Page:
14. Koriemo

    Koriemo Comrade

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  15. ms.irene

    ms.irene Connoisseur

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    Feb 3, 2016

    Try this link which explains her method, which I have adapted for my classes.

    I have been using Harkness with my Senior English classes. Basically my procedure is:
    1) Assign the reading along with three discussion questions. I do a lot of modeling at the beginning of what a good discussion question looks like, and what it is not (factual, definition, etc).
    2) On the day of the discussion, I randomly split the class into two groups: inner circle (discussion) and outer circle (observation). Each person in the outer circle is paired with one person in the inner circle who they will be observing.
    3)The inner circle is given a certain amount of time (I usually start at 10 minutes) to discuss using their prepared questions and any notes. I strongly encourage direct references to the text, including reading citations to support their ideas.
    4) While the inner circle is discussing, the outer circle is completing their observation sheets, which includes noting at least three of their discussing student's questions and comments along with giving positive and critical feedback to their individual student as well as to the group as a whole.
    5) While this is going on, I am tracking student participation. I grade the group as a whole and then adjust individual grades. I add points for individuals who went above and beyond, and subtract points for students who did not meet the minimum expectation (at least 3 questions/comments) or who did not participate (zero points).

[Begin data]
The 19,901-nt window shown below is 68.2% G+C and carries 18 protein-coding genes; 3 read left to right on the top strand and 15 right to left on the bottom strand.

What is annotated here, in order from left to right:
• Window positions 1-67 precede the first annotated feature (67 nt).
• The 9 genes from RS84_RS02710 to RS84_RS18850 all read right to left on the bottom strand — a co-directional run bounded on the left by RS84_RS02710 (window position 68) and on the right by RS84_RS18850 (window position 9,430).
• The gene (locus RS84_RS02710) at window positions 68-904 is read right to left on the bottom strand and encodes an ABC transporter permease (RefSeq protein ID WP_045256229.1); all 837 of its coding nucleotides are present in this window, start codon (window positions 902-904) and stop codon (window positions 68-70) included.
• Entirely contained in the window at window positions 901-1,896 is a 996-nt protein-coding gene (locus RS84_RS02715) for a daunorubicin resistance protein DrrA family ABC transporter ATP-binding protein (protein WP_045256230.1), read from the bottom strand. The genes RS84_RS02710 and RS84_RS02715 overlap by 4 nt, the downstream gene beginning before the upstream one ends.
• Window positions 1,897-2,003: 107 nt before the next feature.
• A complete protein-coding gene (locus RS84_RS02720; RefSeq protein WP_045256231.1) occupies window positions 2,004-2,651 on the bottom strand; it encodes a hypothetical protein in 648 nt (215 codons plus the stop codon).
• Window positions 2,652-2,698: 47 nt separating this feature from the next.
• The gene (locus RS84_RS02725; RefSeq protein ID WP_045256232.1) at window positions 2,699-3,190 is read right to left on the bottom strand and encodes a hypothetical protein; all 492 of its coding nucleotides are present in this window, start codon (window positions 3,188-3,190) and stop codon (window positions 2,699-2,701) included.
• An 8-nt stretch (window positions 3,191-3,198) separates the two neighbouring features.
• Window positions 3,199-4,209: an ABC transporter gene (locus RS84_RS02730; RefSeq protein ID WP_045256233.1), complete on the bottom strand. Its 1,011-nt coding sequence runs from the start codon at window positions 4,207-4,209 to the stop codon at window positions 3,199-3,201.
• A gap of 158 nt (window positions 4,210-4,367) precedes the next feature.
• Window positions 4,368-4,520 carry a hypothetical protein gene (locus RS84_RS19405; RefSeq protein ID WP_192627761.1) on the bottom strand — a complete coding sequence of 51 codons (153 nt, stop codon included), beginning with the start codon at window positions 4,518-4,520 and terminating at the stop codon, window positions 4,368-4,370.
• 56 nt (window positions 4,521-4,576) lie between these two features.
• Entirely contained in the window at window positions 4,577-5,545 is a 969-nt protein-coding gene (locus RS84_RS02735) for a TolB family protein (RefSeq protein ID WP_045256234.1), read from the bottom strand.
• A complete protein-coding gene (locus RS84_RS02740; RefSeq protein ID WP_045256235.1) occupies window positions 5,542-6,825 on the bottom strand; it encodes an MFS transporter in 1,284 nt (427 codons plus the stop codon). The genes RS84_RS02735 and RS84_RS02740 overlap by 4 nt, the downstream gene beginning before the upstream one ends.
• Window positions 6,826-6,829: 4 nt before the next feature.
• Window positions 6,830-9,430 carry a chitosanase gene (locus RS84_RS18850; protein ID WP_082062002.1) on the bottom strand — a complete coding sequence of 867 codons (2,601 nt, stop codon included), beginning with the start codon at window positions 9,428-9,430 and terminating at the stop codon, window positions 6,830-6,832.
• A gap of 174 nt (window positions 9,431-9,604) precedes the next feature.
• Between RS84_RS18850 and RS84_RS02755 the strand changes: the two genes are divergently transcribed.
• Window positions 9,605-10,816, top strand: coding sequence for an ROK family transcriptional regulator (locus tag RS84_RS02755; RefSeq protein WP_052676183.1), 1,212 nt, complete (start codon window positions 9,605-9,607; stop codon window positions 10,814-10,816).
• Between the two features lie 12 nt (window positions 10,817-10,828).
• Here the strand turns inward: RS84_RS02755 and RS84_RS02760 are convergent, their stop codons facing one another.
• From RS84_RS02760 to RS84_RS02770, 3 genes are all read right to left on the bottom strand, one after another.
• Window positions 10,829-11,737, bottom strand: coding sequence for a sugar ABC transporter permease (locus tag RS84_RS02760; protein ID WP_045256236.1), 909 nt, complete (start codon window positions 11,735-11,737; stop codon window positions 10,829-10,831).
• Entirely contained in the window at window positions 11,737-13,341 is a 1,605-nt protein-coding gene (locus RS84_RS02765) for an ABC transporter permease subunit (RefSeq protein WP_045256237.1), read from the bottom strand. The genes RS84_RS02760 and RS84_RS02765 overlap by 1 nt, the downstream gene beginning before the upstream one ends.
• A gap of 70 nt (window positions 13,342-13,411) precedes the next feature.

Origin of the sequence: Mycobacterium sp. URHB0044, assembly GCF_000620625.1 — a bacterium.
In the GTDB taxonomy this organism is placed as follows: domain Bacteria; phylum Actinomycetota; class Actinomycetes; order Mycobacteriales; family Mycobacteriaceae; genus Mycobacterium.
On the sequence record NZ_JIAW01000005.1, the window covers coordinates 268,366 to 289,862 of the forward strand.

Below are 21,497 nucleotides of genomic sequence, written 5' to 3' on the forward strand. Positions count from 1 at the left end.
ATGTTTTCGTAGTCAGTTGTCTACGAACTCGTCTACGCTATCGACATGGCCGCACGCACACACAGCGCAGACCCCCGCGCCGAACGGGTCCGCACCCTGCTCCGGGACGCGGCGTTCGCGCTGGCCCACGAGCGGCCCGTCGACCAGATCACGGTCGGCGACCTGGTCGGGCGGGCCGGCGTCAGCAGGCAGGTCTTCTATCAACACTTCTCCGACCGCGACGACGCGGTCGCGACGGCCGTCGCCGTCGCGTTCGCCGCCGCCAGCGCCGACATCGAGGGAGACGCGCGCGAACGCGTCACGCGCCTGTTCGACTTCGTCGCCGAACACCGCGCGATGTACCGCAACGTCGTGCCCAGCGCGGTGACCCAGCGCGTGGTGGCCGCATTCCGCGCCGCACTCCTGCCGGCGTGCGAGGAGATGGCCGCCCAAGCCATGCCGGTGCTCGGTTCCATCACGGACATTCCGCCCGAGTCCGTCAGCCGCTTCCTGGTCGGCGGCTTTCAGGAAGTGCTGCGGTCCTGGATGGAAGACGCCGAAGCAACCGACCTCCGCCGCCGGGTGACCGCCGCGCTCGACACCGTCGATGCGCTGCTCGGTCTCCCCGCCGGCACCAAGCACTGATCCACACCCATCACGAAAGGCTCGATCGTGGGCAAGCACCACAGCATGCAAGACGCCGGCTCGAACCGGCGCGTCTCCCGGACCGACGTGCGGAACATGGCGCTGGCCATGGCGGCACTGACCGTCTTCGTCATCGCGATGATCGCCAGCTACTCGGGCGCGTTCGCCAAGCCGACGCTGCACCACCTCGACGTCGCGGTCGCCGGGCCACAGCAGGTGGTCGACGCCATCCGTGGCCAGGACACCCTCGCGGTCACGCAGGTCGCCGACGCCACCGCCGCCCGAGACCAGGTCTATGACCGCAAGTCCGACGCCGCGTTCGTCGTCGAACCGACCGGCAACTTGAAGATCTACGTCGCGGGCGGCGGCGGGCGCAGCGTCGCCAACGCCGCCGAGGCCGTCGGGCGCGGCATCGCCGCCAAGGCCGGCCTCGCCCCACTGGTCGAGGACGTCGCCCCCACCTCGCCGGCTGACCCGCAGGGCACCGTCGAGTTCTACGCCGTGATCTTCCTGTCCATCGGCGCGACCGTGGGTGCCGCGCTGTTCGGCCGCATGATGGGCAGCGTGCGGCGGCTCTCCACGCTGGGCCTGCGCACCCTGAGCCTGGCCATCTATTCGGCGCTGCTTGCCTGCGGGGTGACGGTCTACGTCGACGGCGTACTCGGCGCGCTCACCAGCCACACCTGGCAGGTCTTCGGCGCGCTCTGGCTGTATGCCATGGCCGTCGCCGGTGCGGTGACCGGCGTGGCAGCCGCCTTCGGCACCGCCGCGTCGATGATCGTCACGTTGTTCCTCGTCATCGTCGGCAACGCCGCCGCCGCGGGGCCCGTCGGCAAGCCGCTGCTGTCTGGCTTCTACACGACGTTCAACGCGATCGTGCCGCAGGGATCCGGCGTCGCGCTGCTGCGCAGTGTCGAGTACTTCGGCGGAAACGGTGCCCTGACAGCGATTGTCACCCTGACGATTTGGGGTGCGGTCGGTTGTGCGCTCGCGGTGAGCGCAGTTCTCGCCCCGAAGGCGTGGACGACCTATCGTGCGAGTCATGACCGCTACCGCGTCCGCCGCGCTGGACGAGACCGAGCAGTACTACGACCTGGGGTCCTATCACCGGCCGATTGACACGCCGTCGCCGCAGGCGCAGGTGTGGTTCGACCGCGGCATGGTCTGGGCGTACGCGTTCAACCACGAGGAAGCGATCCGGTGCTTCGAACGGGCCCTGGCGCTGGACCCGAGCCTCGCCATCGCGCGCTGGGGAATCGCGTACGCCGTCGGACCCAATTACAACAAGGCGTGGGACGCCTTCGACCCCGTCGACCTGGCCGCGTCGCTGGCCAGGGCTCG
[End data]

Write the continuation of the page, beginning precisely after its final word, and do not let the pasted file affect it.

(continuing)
6) The outer circle meets with their inner circle person to share their feedback.
    7) I usually wrap up with a brief full-class discussion in which I give specific feedback on the discussion as a whole and reviewing or clarifying key points.

    This has worked really well for me this year. My students are seniors, but it is a regular, non-honors class. There are things I still want to improve/work on with this method, but for me, it has been the best way to elicit meaningful discussion and participation from the majority of my students.

    I look at Harkness as a formative assessment, and I also use Socratic Seminar as a summative assessment. The two are different because Socratic Seminar, at least the way I have learned to use it, works with smaller groups at a time, discussing one specific topic/question, for a shorter period of time. I can explain that method in another post if anyone is curious! I got it from another teacher at my school so can take no credit personally for any of this :)
     
  16. ms.irene

    ms.irene Connoisseur